Georgetown has its fair share of legends and heroes. Some of the legends are true; some of the heroes are real. One of them entered my life before I had ever heard of Georgetown.

In 1974 I was an eighth-grader in Tempe, Ariz. The Watergate hearings were underway, and my family was regularly glued to the TV. I remember one afternoon of that year with particular clarity. I was sitting at the dining room table doing my social studies homework. My mom was in the kitchen making dinner. Both of us could see and hear the TV.

It was a hearing of the House Judiciary Committee. They were voting on something related to Watergate. The camera moved from one congressman to another. “Aye,” said many. “No,” said some. Then, the camera settled on a congressman wearing a Roman collar. Sure enough, a Catholic priest. I couldn’t believe it.

“Mom,” I said, “who’s that?” She looked up. “Father Drinan. He’s from Massachusetts. He’s a Jesuit. We love him.”

“We,” it turns out, was not just my mom and I, but our whole clan and clans like ours: Irish Catholic folks whose roots run through the factories and mills of New England. I wasn’t exactly sure what a Jesuit was, but I knew from my mom’s tone of voice that Drinan was one of us, and then some.

He was a Jesuit priest and a Democrat. His example led me to think for the first time of becoming a Jesuit and coming to Washington. I was 13. He was instantly my hero. Thirty years later, he still is.

Father Drinan was minding his own business in 1970, doing his job as the dean of the law school at Boston College, when he was approached by some folks who were concerned that their congressman wasn’t doing enough to oppose the Vietnam War. They wanted Drinan to run against him.

Long story made short: Drinan ran and won. Five times.

Drinan’s career in Congress is a matter of public record. It’s a record that has been assailed by some. “Un-Catholic,” they rail, with the smug certitude of Pharisees in every age.

Never mind that an honest accounting based on a papal scorecard of issues could similarly be used to consign many of Drinan’s modern detractors to the ranks of the “un-Catholic.”

Capital punishment. The war in Iraq. Human rights. The plight of refugees, migrant workers and the uninsured. Stewardship of the environment. Workers’ rights, including the right to unionize and to earn a living wage. The teachings of John Paul II are as clear on these issues as they are on any other. Many of Drinan’s detractors, thumping their chests as they profess their papal allegiance, find it easy to brush aside such inconvenient papal teachings.

But, for me, Father Drinan is a whole lot more than a former Congressman or a voting record.

I first met him in 1986 when I was a Jesuit novice. I was visiting Georgetown for a weekend. I walked into the old Jesuit residence at about 10 o’clock one night, and there he was, drinking a beer and eating a bologna sandwich.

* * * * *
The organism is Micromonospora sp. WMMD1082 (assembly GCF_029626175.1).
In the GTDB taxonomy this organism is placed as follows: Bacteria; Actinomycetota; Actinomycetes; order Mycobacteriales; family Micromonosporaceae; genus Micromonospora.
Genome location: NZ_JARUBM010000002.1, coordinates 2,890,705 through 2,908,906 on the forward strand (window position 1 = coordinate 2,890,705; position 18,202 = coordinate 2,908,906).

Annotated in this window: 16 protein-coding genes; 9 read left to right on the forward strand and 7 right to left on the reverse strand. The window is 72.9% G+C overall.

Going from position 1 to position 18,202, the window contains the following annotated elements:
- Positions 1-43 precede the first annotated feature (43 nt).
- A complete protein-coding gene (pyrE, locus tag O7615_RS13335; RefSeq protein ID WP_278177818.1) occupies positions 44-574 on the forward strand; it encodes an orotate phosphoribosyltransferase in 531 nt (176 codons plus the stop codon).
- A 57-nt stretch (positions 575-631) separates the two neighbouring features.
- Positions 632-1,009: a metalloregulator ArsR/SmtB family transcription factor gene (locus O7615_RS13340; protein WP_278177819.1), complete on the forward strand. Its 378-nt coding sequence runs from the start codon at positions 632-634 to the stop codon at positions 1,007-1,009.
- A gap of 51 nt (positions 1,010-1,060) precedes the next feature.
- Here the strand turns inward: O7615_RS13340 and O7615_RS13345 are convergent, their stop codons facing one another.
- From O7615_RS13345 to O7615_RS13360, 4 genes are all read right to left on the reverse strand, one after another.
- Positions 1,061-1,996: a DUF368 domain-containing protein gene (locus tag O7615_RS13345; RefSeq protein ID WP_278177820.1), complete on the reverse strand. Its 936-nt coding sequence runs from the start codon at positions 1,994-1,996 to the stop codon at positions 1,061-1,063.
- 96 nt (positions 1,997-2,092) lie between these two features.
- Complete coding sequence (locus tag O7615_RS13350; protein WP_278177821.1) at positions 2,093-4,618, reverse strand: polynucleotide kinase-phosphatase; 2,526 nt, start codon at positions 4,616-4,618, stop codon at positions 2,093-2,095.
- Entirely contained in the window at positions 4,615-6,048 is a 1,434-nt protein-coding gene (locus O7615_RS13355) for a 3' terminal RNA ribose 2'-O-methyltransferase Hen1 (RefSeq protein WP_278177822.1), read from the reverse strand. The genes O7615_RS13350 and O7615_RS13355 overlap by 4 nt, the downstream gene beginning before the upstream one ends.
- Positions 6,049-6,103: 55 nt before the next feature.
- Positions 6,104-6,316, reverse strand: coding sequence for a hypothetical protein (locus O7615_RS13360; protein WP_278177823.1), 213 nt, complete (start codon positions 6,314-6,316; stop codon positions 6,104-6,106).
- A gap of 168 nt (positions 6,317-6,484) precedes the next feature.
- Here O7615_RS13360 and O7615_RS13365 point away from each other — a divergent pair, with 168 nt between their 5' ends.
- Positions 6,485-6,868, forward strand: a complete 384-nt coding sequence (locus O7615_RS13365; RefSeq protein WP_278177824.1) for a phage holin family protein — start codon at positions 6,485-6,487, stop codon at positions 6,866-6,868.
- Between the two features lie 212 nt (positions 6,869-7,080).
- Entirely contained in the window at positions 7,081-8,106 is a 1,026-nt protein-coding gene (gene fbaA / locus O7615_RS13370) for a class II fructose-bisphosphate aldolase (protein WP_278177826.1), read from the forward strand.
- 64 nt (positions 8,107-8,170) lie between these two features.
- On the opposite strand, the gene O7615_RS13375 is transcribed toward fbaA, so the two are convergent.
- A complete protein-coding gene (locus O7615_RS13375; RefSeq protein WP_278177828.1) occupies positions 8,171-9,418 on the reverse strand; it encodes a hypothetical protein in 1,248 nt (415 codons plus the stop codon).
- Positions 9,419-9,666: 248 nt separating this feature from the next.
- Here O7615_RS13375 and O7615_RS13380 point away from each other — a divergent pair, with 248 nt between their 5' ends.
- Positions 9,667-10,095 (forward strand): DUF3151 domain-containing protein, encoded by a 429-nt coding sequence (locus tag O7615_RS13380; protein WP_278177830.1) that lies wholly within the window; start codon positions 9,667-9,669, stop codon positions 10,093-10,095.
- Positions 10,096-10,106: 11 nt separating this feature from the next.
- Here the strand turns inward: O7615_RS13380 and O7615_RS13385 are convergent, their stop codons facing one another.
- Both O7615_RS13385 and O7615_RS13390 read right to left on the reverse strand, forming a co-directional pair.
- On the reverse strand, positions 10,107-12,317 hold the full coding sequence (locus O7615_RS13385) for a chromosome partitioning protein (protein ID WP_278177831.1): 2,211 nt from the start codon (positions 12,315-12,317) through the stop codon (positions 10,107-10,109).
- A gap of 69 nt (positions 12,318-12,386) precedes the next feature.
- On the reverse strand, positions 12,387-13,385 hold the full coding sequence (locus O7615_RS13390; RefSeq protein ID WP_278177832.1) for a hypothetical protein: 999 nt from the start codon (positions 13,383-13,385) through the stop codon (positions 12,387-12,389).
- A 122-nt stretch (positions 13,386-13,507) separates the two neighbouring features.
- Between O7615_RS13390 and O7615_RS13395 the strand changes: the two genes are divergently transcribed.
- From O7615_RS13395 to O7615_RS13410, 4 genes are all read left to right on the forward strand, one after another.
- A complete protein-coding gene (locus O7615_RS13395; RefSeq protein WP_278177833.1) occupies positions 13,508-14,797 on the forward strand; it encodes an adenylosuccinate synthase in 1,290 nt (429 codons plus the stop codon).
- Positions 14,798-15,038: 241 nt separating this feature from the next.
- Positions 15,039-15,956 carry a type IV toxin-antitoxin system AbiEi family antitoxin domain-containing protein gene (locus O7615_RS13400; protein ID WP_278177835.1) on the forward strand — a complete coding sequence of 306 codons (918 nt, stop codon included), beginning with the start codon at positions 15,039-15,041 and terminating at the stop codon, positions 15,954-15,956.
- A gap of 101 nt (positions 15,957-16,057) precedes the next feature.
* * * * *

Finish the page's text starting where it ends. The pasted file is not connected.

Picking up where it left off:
“Hi, I’m Bob Drinan.” We spent the next 15 minutes or so talking about me and my experience as a novice. He was genuinely interested, and I was so flummoxed at being in the presence of the man who had been a hero of mine since grade school, that I couldn’t summon the courage or presence of mind to ask him about himself.

He finished his sandwich and went to bed.

Fifteen years later, I returned to Georgetown as a priest and a dean. Bob Drinan was still here, living in the Jesuit residence, teaching at the Georgetown Law Center, as he still does at age 83.

Slowly, we got to know and like one another. I think my bred-in-the-bone love of the Roman Catholic Church and my dyed-in-the-wool allegiance to Democratic politics has assured him that the torch has indeed been passed to a new generation.

Last summer, on the feast of St. Ignatius, the Georgetown Jesuits gathered in Dahlgren Chapel to celebrate Mass. As we were vesting in the sacristy, I found myself standing next to Drinan. He leaned over to me and quietly asked, “Know what I did 30 years ago today?” There was a bright Irish twinkle in his eye. “No, Bob. What?”

“Thirty years ago today I introduced the first measure in the House calling for Nixon’s impeachment.”

I wanted to stop everything and ask him to tell me the whole story, every detail. I was bursting with curiosity and pride. But we couldn’t stop. We had to celebrate Mass, my brother and I.

Some Georgetown legends are true, and some Georgetown heroes are real.

Editor’s Note: This edition of AS THIS JESUIT SEES IT . was originally printed in THE HOYA on Friday, Jan. 30, 2004. Fr. Robert F. Drinan died Sunday.

Fr. Ryan Maher, S.J., is assistant dean for academic affairs in the School of Foreign Service – Qatar. He can be reached at AS THIS JESUIT SEES IT . appears every other Friday.

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